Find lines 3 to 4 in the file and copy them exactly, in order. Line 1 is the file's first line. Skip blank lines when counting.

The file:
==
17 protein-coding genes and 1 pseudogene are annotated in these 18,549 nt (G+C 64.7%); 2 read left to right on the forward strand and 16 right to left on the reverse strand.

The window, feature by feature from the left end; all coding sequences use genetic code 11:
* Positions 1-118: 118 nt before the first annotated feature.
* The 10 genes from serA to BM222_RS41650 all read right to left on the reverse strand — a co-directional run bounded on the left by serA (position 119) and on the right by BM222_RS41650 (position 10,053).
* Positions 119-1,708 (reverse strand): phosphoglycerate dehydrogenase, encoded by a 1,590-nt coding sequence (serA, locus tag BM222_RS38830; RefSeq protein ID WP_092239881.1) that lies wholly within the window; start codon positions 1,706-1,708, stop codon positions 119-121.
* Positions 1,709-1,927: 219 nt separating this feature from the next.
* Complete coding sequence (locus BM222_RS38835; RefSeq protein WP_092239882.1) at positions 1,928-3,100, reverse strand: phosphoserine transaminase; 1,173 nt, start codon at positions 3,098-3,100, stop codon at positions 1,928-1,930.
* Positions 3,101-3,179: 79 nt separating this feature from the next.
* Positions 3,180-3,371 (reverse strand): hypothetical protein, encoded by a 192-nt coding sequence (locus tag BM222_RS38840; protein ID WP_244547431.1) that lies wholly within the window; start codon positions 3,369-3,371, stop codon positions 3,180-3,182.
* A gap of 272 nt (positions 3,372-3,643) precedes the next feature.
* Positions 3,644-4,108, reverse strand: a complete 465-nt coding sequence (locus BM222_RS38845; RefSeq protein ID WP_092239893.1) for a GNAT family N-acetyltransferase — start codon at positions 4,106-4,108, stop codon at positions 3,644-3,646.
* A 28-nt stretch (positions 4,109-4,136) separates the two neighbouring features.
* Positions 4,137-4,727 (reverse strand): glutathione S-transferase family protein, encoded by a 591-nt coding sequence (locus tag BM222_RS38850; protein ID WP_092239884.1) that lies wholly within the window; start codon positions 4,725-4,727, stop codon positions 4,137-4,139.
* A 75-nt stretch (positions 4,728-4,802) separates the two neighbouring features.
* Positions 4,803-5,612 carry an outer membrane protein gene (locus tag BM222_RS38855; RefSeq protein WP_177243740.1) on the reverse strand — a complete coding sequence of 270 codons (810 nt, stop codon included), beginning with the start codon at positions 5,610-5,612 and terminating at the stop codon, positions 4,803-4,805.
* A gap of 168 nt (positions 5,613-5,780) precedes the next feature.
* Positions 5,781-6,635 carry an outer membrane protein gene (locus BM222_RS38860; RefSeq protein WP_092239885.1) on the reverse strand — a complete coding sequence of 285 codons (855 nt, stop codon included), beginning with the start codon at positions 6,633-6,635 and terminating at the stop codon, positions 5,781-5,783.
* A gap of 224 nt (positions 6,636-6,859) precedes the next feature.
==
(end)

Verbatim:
* Positions 1-118: 118 nt before the first annotated feature.
* The 10 genes from serA to BM222_RS41650 all read right to left on the reverse strand — a co-directional run bounded on the left by serA (position 119) and on the right by BM222_RS41650 (position 10,053).